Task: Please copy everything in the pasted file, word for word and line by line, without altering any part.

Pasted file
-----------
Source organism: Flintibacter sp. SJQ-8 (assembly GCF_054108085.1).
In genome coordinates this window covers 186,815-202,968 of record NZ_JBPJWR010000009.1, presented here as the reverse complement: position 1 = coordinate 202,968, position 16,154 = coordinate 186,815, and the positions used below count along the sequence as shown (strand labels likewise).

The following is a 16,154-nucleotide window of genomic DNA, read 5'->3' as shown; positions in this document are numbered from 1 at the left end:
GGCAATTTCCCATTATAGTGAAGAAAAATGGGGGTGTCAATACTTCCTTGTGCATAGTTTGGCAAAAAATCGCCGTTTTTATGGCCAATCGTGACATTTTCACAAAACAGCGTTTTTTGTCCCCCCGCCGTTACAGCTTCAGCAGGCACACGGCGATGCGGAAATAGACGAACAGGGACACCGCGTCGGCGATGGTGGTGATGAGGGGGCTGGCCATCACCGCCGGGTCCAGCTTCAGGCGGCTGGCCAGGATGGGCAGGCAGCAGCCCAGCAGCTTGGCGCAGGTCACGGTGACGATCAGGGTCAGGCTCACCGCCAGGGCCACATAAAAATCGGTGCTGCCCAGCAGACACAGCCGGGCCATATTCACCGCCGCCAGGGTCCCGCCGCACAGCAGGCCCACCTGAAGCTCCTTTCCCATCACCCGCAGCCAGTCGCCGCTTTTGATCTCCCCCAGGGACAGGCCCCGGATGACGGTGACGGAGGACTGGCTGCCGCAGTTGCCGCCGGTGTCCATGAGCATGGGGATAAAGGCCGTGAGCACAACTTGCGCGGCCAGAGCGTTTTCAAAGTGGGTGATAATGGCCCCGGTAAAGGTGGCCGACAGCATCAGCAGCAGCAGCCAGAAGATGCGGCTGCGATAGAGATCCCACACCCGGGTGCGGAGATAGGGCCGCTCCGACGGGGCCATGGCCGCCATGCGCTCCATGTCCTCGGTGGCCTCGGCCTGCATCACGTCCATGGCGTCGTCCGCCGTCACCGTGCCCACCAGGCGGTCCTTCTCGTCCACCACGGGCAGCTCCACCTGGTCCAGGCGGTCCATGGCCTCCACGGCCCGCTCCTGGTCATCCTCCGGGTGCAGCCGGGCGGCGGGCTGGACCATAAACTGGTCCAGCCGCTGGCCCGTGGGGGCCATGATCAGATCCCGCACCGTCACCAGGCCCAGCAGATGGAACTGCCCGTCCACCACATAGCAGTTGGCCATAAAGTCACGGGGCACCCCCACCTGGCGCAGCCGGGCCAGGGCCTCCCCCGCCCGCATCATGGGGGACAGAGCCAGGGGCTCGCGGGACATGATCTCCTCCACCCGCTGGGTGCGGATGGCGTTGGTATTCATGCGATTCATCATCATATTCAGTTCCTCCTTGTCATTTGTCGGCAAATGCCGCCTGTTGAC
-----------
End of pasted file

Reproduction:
Source organism: Flintibacter sp. SJQ-8 (assembly GCF_054108085.1).
In genome coordinates this window covers 186,815-202,968 of record NZ_JBPJWR010000009.1, presented here as the reverse complement: position 1 = coordinate 202,968, position 16,154 = coordinate 186,815, and the positions used below count along the sequence as shown (strand labels likewise).

The following is a 16,154-nucleotide window of genomic DNA, read 5'->3' as shown; positions in this document are numbered from 1 at the left end:
GGCAATTTCCCATTATAGTGAAGAAAAATGGGGGTGTCAATACTTCCTTGTGCATAGTTTGGCAAAAAATCGCCGTTTTTATGGCCAATCGTGACATTTTCACAAAACAGCGTTTTTTGTCCCCCCGCCGTTACAGCTTCAGCAGGCACACGGCGATGCGGAAATAGACGAACAGGGACACCGCGTCGGCGATGGTGGTGATGAGGGGGCTGGCCATCACCGCCGGGTCCAGCTTCAGGCGGCTGGCCAGGATGGGCAGGCAGCAGCCCAGCAGCTTGGCGCAGGTCACGGTGACGATCAGGGTCAGGCTCACCGCCAGGGCCACATAAAAATCGGTGCTGCCCAGCAGACACAGCCGGGCCATATTCACCGCCGCCAGGGTCCCGCCGCACAGCAGGCCCACCTGAAGCTCCTTTCCCATCACCCGCAGCCAGTCGCCGCTTTTGATCTCCCCCAGGGACAGGCCCCGGATGACGGTGACGGAGGACTGGCTGCCGCAGTTGCCGCCGGTGTCCATGAGCATGGGGATAAAGGCCGTGAGCACAACTTGCGCGGCCAGAGCGTTTTCAAAGTGGGTGATAATGGCCCCGGTAAAGGTGGCCGACAGCATCAGCAGCAGCAGCCAGAAGATGCGGCTGCGATAGAGATCCCACACCCGGGTGCGGAGATAGGGCCGCTCCGACGGGGCCATGGCCGCCATGCGCTCCATGTCCTCGGTGGCCTCGGCCTGCATCACGTCCATGGCGTCGTCCGCCGTCACCGTGCCCACCAGGCGGTCCTTCTCGTCCACCACGGGCAGCTCCACCTGGTCCAGGCGGTCCATGGCCTCCACGGCCCGCTCCTGGTCATCCTCCGGGTGCAGCCGGGCGGCGGGCTGGACCATAAACTGGTCCAGCCGCTGGCCCGTGGGGGCCATGATCAGATCCCGCACCGTCACCAGGCCCAGCAGATGGAACTGCCCGTCCACCACATAGCAGTTGGCCATAAAGTCACGGGGCACCCCCACCTGGCGCAGCCGGGCCAGGGCCTCCCCCGCCCGCATCATGGGGGACAGAGCCAGGGGCTCGCGGGACATGATCTCCTCCACCCGCTGGGTGCGGATGGCGTTGGTATTCATGCGATTCATCATCATATTCAGTTCCTCCTTGTCATTTGTCGGCAAATGCCGCCTGTTGAC